French film Mignonnes (Cuties) sparked backlash over its marketing in North America. The poster and trailer showed children performing sexual dances. While people raged on the internet against the Sundance-nominated film, most hadn’t seen anything beyond a trailer.
The film was written and directed by French filmmaker Maïmouna Doucouré, who took inspiration from her real-life experiences growing up in France with Senegalese parents, living in two different cultures. But on Twitter, people were threatening to cancel their Netflix subscriptions over her film.
Laura Kabbash is a Ph.D. student taking clinical psychology at the University of New Brunswick. She said that people might miss the nuances of the film if they only see the trailer.
“Trailers are meant to excite people,” Kabbash said.
Cuties was added to Netflix on Sept. 9 after receiving praise from critics, but the public didn’t buy into the film. The first red flag for some was the poster released in North America showing children making sexually explicit poses. The original French poster had no sexual content present.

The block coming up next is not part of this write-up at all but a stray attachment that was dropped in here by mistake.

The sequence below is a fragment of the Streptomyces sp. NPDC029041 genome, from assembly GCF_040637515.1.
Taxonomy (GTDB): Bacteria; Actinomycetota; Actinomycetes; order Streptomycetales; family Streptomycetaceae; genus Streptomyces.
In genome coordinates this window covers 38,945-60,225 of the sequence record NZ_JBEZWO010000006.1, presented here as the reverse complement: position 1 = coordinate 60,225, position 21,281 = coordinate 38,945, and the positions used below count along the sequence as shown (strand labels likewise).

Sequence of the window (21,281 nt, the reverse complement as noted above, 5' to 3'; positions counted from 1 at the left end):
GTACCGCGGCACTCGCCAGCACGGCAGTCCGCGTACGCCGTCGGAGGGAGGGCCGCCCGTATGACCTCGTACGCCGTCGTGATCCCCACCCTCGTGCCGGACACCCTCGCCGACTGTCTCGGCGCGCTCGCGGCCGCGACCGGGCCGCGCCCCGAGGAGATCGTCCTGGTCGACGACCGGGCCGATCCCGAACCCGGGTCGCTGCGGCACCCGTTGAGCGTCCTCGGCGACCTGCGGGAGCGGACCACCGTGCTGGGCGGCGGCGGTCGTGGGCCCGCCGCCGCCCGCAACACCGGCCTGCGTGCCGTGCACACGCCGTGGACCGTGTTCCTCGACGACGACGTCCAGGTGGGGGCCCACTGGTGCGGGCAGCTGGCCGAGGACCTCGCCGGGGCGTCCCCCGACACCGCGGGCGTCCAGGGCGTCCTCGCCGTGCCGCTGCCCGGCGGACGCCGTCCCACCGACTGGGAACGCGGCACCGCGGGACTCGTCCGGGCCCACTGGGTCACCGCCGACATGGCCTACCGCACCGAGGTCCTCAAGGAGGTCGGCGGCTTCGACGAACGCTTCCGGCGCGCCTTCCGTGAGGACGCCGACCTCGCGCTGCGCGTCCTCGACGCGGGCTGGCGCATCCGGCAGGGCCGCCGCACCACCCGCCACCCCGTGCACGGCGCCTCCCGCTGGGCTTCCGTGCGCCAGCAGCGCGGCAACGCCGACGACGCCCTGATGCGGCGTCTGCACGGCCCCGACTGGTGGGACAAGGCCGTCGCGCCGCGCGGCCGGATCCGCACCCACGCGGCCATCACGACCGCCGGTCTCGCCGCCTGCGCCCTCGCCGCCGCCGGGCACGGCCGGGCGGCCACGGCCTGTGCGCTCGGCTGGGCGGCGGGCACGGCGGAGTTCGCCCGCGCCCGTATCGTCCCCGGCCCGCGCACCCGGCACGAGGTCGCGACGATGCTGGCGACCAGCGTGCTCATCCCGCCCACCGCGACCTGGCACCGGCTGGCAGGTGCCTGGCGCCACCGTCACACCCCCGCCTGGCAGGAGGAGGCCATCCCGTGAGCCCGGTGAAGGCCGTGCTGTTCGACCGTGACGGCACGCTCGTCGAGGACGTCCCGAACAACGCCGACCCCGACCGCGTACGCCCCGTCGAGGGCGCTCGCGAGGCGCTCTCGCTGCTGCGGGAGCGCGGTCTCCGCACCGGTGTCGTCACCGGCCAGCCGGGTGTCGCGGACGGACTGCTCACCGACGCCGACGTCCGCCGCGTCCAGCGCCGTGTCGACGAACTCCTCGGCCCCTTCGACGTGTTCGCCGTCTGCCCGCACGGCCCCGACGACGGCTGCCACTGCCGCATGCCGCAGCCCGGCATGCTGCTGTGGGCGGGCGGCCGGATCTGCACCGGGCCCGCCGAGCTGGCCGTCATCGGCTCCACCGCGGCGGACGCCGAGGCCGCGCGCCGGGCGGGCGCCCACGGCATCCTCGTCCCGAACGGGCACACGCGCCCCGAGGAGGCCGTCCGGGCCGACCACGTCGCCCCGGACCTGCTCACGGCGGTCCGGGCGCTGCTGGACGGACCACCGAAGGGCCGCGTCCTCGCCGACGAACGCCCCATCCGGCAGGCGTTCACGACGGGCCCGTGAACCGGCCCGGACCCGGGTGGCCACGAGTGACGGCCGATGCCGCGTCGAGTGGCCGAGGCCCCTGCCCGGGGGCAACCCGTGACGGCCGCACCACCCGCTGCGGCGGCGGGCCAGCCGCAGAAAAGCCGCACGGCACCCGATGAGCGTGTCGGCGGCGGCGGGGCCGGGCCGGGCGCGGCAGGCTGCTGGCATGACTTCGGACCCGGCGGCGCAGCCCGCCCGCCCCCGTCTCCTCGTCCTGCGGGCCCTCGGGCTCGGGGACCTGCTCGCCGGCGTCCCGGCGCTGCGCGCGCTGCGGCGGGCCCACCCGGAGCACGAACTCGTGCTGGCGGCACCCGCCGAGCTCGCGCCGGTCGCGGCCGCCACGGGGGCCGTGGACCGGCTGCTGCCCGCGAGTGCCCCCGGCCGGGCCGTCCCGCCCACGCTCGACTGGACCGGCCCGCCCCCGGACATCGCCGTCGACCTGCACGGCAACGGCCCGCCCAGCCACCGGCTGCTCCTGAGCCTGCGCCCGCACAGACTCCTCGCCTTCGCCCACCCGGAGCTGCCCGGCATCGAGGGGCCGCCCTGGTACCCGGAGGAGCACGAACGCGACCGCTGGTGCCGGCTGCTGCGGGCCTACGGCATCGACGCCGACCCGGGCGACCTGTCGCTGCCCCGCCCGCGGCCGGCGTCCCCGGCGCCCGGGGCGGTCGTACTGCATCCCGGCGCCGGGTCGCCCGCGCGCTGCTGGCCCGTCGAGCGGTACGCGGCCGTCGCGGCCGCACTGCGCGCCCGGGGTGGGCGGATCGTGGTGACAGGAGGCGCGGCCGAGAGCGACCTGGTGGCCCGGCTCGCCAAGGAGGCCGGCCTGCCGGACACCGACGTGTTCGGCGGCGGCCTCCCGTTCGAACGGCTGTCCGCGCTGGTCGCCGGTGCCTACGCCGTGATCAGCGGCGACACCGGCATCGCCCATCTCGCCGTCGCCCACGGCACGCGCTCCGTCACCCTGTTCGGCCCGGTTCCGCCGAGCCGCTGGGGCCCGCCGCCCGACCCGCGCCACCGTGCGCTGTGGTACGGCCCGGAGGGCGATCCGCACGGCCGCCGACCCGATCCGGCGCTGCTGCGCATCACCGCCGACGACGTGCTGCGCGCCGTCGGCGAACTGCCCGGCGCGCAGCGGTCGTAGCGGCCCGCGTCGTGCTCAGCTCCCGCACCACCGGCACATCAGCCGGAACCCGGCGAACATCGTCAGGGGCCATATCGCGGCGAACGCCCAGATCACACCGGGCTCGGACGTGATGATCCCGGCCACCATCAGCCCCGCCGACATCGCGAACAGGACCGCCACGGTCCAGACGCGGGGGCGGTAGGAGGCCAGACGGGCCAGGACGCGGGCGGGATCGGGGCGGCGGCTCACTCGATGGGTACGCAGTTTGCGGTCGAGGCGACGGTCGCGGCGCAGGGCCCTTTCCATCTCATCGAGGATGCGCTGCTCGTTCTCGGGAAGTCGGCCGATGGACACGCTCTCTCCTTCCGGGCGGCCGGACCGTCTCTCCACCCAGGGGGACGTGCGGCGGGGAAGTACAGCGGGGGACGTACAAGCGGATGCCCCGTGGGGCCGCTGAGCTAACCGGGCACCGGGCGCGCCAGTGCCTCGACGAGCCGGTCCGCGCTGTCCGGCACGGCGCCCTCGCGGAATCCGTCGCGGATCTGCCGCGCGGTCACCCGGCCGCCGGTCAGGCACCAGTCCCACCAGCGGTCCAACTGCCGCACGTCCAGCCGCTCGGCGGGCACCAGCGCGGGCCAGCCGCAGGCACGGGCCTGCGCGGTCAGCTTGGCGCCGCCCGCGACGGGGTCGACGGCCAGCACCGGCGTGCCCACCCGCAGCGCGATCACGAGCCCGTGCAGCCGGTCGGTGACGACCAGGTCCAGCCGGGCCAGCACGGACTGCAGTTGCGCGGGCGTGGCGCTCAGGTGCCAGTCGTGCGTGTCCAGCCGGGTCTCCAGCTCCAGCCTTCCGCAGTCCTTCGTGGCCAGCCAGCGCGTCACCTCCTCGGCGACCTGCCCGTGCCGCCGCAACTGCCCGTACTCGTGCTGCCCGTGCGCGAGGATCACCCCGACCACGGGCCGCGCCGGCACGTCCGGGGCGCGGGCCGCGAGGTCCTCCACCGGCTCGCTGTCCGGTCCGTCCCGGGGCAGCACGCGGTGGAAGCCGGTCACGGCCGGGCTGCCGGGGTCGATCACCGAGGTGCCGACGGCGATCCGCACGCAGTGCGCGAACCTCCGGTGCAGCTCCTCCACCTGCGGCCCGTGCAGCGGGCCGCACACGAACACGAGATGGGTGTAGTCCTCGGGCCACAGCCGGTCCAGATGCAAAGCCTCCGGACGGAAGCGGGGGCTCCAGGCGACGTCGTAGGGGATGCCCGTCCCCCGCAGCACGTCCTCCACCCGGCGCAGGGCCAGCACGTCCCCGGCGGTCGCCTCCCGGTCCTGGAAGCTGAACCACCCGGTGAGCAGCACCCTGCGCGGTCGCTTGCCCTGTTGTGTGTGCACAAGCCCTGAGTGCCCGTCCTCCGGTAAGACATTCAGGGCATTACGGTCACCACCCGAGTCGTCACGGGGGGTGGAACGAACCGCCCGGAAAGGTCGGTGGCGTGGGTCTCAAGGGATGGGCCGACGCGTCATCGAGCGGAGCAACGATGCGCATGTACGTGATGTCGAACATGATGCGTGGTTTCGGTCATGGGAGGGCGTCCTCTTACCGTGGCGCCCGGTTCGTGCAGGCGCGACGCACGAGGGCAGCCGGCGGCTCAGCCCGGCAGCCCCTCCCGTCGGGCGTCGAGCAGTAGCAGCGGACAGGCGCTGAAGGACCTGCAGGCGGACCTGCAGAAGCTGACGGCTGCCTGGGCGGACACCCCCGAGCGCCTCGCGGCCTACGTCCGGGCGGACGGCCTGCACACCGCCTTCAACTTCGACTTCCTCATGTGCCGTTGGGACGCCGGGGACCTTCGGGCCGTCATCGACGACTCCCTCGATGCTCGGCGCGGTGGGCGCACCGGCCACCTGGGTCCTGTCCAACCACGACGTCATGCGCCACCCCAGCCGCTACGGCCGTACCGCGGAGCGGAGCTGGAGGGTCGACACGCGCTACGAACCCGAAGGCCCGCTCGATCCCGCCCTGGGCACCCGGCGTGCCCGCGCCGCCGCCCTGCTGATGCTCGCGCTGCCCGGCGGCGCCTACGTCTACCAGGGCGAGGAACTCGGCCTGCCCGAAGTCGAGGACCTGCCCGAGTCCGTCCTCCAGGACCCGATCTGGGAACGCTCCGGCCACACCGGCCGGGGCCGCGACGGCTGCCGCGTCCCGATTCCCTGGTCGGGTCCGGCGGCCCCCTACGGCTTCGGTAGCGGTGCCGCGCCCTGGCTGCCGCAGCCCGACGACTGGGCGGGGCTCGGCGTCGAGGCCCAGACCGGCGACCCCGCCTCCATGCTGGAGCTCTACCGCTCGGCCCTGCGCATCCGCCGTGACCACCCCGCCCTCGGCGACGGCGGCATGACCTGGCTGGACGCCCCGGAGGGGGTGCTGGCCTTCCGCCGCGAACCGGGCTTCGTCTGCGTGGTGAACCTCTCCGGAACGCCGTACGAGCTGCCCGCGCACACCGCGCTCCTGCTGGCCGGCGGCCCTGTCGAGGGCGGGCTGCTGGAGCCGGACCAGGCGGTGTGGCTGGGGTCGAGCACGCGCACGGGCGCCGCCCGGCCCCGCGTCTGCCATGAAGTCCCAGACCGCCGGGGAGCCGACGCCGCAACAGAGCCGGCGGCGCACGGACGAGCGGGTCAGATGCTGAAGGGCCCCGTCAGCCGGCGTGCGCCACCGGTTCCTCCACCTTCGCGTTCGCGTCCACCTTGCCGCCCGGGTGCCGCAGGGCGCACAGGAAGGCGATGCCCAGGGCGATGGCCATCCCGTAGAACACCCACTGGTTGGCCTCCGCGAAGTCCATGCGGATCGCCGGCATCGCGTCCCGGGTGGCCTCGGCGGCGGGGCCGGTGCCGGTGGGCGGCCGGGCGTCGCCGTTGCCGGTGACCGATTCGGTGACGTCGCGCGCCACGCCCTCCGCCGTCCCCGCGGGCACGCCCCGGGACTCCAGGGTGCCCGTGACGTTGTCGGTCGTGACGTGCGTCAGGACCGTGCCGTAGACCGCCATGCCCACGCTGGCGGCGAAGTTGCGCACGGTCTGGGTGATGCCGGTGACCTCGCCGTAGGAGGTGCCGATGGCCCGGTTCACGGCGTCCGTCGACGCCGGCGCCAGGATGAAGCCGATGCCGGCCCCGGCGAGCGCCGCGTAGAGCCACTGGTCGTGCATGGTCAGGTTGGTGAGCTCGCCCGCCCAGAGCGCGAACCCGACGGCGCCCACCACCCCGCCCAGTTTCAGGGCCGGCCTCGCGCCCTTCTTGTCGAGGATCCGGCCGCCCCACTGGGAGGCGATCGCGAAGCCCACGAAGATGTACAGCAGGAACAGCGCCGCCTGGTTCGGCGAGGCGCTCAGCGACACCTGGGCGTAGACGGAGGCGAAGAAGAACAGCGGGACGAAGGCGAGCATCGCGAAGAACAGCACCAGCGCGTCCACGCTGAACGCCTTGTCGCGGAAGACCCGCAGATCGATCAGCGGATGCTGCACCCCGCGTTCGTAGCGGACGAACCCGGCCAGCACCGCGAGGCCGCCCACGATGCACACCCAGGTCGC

Kabbash said the issue of women being sexualized is part of the movie, but not the main theme.
“The film [ignites] a reaction in order to make people have a discussion about what’s going on in society and how young women are presented with many sexualized images,” she said.
Some found the critique of sexualizing girls was undercut by showing girls twerking and performing provocative dances. Nick Ferguson, a New Brunswick Community College Moncton student, said he didn’t see Cuties, but saw the posters and the trailer.
“I can understand why people would be absolutely appalled by the content,” said Ferguson. “You could argue ‘Oh, it’s just dancing’ but it’s right there [in your face],” he said.
Ferguson said that if the film is supposed to deconstruct how the sexualization of girls is frequent in society, the message should’ve been explicit.
Kabbash said Netflix might have picked up the film because of the critical aclaim from Sundance.
“I think that once people watch the entire film, they might be a little more in tune to the nuances that are present.”